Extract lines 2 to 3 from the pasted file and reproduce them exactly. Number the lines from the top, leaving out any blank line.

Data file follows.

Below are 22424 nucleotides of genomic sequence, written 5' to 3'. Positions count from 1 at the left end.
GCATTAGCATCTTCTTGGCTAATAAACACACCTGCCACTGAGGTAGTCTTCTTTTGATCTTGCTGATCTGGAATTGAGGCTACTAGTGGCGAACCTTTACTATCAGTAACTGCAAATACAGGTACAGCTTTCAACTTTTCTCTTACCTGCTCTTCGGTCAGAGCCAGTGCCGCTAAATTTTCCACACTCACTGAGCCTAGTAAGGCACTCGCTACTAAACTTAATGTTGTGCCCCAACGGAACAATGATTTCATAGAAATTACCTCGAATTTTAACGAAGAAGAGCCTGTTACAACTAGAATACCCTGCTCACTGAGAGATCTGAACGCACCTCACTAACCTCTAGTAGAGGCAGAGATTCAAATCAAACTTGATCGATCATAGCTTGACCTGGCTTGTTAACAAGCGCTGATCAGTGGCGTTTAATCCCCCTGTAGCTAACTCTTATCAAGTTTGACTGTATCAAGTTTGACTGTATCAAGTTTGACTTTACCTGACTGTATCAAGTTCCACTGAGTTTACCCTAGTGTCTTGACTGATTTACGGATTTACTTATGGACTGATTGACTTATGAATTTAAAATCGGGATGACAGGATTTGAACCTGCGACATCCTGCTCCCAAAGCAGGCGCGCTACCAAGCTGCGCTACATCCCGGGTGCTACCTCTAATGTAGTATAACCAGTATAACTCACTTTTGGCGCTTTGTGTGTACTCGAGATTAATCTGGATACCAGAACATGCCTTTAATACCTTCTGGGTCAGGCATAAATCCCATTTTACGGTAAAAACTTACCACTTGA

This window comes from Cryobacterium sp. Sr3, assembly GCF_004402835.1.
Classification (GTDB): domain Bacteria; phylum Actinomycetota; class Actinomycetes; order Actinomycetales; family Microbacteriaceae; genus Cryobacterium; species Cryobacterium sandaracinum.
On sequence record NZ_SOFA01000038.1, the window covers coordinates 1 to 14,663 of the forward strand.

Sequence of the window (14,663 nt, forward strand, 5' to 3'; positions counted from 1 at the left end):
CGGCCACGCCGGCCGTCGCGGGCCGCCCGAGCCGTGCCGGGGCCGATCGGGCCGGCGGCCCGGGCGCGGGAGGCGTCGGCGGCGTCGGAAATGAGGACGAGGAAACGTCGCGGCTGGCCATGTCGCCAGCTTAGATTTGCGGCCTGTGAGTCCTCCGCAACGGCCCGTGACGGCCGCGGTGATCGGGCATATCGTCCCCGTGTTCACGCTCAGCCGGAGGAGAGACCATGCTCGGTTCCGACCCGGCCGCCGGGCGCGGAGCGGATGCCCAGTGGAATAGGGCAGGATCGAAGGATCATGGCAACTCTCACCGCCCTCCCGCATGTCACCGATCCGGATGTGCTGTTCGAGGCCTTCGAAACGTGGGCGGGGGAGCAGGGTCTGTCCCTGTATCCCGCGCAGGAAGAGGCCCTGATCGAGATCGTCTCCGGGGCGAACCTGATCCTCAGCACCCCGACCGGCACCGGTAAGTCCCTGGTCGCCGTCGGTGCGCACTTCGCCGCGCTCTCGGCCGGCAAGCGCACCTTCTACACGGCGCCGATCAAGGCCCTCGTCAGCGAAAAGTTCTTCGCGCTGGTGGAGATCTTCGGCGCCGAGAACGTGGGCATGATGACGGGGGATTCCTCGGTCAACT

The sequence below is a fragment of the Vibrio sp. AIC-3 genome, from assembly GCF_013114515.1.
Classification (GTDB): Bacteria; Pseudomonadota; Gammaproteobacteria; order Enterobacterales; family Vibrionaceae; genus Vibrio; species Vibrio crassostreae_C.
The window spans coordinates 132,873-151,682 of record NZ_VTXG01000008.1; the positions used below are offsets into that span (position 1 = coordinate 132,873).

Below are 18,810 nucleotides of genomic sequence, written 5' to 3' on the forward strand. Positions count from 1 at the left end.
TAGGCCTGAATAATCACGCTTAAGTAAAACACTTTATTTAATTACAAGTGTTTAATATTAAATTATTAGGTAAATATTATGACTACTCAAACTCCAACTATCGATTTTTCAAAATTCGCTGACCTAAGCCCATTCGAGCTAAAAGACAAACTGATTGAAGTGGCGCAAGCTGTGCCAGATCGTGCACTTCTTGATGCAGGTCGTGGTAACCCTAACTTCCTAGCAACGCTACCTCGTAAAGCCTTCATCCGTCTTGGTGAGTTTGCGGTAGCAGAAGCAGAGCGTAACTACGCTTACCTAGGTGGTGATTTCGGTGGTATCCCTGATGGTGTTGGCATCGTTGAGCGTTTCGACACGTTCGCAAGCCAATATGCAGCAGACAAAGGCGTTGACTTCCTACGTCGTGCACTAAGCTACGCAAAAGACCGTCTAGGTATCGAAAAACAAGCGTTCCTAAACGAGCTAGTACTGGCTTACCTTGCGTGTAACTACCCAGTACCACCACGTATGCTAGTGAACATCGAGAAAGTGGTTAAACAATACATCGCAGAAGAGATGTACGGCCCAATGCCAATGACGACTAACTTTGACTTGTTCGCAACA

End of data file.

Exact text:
GCATTAGCATCTTCTTGGCTAATAAACACACCTGCCACTGAGGTAGTCTTCTTTTGATCTTGCTGATCTGGAATTGAGGCTACTAGTGGCGAACCTTTACTATCAGTAACTGCAAATACAGGTACAGCTTTCAACTTTTCTCTTACCTGCTCTTCGGTCAGAGCCAGTGCCGCTAAATTTTCCACACTCACTGAGCCTAGTAAGGCACTCGCTACTAAACTTAATGTTGTGCCCCAACGGAACAATGATTTCATAGAAATTACCTCGAATTTTAACGAAGAAGAGCCTGTTACAACTAGAATACCCTGCTCACTGAGAGATCTGAACGCACCTCACTAACCTCTAGTAGAGGCAGAGATTCAAATCAAACTTGATCGATCATAGCTTGACCTGGCTTGTTAACAAGCGCTGATCAGTGGCGTTTAATCCCCCTGTAGCTAACTCTTATCAAGTTTGACTGTATCAAGTTTGACTGTATCAAGTTTGACTTTACCTGACTGTATCAAGTTCCACTGAGTTTACCCTAGTGTCTTGACTGATTTACGGATTTACTTATGGACTGATTGACTTATGAATTTAAAATCGGGATGACAGGATTTGAACCTGCGACATCCTGCTCCCAAAGCAGGCGCGCTACCAAGCTGCGCTACATCCCGGGTGCTACCTCTAATGTAGTATAACCAGTATAACTCACTTTTGGCGCTTTGTGTGTACTCGAGATTAATCTGGATACCAGAACATGCCTTTAATACCTTCTGGGTCAGGCATAAATCCCATTTTACGGTAAAAACTTACCACTTGA

This window comes from Cryobacterium sp. Sr3, assembly GCF_004402835.1.